Surely such stuff must be intended as satire? And yet Brad is never allowed to look quite so ridiculous as these and similar thoughts ought to make him. His bitter envy is made to appear instead as a harmless foible, deserving only of the most gentle sort of correction, which is what it gets after expressing itself in less invidious form as joy at hearing that his high school guidance counselor thinks Troy may be “Harvard material.” He immediately begins fantasizing about the belated and vicarious success that must one day be his through his brilliant son — until, at the height of his absurdity, he begins envying Troy’s imaginary success as he already envies that of his friends, adjusting his fantasy, then, in the opposite direction and imagining the boy as a penniless busker on the streets of Cambridge, Mass. Anyway, he says to Troy, how is he to afford the tuition to Harvard? “Maybe it won’t be a big deal. Maybe one of your grandparents will die.”
Troy meets a high school friend, Ananya (Shazi Raja), who is already an undergraduate at Harvard, and he and his father have dinner with her. When Brad later meets her alone, he confides in her his envy of his more successful friends and echoes Chris Kanew’s words about doing more good by making lots of money as the advice he would now give to his younger self. This prompts her to rebuke him for thinking only of his own discomfort at dinner parties with people more successful than he is instead of the starving poor in India (where her family is from) who don’t have any dinner. Citing Brad’s “white privilege,” she says: “Don’t ask me to feel sorry for you. You’re doing fine. You have enough.”
And, lo, Brad sees that he does have enough! Even though her youthful idealism with a Third World vibe barely masks her abysmal ignorance of the world and of any but a predictably ideological understanding of history, it strikes poor dumb Brad as it is meant to strike us, with the force of revelation. Her self-righteousness helps to reawaken his own, which is then further jolted into life by an abortive dinner with Craig — the one of the four old friends who also teaches a course at Harvard and who has been instrumental in getting Troy an interview with a professor he particularly wants to study with — but who now chiefly wants to retail malicious gossip about the other three.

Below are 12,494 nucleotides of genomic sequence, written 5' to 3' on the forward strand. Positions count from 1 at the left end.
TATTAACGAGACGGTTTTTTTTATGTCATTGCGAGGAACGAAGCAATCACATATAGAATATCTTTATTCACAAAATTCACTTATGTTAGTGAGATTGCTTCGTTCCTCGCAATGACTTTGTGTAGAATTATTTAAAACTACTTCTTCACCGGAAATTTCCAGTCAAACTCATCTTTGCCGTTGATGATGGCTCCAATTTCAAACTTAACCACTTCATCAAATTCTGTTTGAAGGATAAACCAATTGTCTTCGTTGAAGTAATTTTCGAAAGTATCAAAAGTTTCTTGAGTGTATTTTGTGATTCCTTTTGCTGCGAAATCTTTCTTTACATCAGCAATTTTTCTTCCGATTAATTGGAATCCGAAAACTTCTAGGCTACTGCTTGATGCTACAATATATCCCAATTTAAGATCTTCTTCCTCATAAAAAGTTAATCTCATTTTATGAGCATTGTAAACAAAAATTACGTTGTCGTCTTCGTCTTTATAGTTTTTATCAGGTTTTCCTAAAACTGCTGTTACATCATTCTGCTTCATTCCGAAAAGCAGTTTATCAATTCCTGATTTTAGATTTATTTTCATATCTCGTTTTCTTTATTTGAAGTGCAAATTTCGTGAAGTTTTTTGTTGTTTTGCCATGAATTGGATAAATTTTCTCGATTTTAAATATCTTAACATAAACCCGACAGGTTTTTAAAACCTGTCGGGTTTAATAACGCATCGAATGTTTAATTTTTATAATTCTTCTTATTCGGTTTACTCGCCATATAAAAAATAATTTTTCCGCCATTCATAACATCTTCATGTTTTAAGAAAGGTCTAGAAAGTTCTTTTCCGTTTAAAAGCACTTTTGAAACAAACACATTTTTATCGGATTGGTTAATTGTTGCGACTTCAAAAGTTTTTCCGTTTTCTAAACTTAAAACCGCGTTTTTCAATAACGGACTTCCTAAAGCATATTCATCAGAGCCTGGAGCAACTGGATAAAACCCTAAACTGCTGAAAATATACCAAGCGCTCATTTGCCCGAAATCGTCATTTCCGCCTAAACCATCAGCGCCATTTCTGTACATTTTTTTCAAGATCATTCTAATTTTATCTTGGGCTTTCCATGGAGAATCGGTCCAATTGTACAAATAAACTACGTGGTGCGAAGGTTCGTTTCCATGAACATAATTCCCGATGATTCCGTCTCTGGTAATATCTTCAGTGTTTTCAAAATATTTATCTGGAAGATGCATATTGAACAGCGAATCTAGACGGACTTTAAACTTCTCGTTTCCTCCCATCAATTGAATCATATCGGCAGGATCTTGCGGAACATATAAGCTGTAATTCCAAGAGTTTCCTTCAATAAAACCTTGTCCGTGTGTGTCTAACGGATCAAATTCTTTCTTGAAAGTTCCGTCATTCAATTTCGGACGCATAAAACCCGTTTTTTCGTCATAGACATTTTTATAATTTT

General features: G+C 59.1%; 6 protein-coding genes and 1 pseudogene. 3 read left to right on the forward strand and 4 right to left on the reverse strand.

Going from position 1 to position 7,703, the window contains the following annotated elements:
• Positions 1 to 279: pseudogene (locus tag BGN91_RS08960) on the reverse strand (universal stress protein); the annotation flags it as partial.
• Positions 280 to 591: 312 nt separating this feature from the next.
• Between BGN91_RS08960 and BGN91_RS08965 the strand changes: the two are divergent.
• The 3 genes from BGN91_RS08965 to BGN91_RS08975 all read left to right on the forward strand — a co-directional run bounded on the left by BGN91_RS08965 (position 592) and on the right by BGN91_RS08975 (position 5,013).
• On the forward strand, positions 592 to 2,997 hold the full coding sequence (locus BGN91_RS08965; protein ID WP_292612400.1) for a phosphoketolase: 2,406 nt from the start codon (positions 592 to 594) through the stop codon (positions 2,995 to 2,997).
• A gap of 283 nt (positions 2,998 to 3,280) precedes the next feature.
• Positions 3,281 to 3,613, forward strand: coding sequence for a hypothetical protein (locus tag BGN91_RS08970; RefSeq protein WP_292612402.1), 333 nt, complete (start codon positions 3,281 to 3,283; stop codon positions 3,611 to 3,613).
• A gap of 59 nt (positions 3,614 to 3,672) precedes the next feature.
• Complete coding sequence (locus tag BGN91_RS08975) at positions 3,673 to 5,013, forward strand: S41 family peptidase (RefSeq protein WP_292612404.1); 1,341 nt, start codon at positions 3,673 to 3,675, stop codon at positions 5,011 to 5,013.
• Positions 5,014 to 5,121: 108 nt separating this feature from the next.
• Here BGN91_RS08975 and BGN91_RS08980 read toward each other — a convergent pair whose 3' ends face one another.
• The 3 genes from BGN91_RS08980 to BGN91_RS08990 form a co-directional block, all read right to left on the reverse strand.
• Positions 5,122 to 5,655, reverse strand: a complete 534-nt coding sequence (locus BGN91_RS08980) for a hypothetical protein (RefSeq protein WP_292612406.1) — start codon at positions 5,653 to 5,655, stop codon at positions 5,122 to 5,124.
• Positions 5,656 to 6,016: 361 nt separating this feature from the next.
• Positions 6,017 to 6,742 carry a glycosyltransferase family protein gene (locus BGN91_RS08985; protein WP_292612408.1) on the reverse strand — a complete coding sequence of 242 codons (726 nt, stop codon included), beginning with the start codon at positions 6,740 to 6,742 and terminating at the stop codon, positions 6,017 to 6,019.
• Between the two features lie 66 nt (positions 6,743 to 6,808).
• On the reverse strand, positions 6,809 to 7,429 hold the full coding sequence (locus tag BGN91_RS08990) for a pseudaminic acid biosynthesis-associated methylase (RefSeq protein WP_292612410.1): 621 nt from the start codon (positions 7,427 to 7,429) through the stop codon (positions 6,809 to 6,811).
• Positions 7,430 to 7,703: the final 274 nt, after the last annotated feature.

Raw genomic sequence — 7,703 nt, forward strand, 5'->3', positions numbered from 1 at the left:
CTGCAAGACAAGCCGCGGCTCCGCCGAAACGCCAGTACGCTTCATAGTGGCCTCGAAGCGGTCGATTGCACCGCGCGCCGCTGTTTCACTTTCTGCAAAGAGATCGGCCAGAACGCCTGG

Long filled with a mordant envy for this academic celebrity who mouths liberal platitudes on TV, Brad now finds his admiration curdling into contempt. Seen from outside, however, both feelings appear equally unwarranted and reveal an essential pettiness that he’s too wrapped up in his self-comparisons to others to see. Instead, he transfers all his fawning admiration to Ananya and her equally attractive Korean friend Maya (Luisa Lee) as they perform as the soloists in a Dvorak “Humoresque” arranged for violin, flute and orchestra. “The music was beautiful,” says Brad’s ever-loving voiceover; “the girls were beautiful. I could love them without ever possessing them. Just like I could love the world without ever possessing it.”
Oh, please! This is a reference back to an earlier voiceover — you may begin to feel, as I did, a bit claustrophobic in the echoing labyrinth of Brad’s brain — in which he had mournfully noted that “I suddenly felt a deep grief for all the women I would never love and all the lives I would never live” — during which his fantasy of Billy’s life on Maui had been adjusted to replace Billy with himself and the bikini girls with Ananya and Maya. It ought to have been funny. At least sort of funny. But somehow, perhaps because we could see Brad’s ultimate, rather forlorn acceptance of his beta status coming a long way off, it wasn’t. Only, like him, rather pathetic.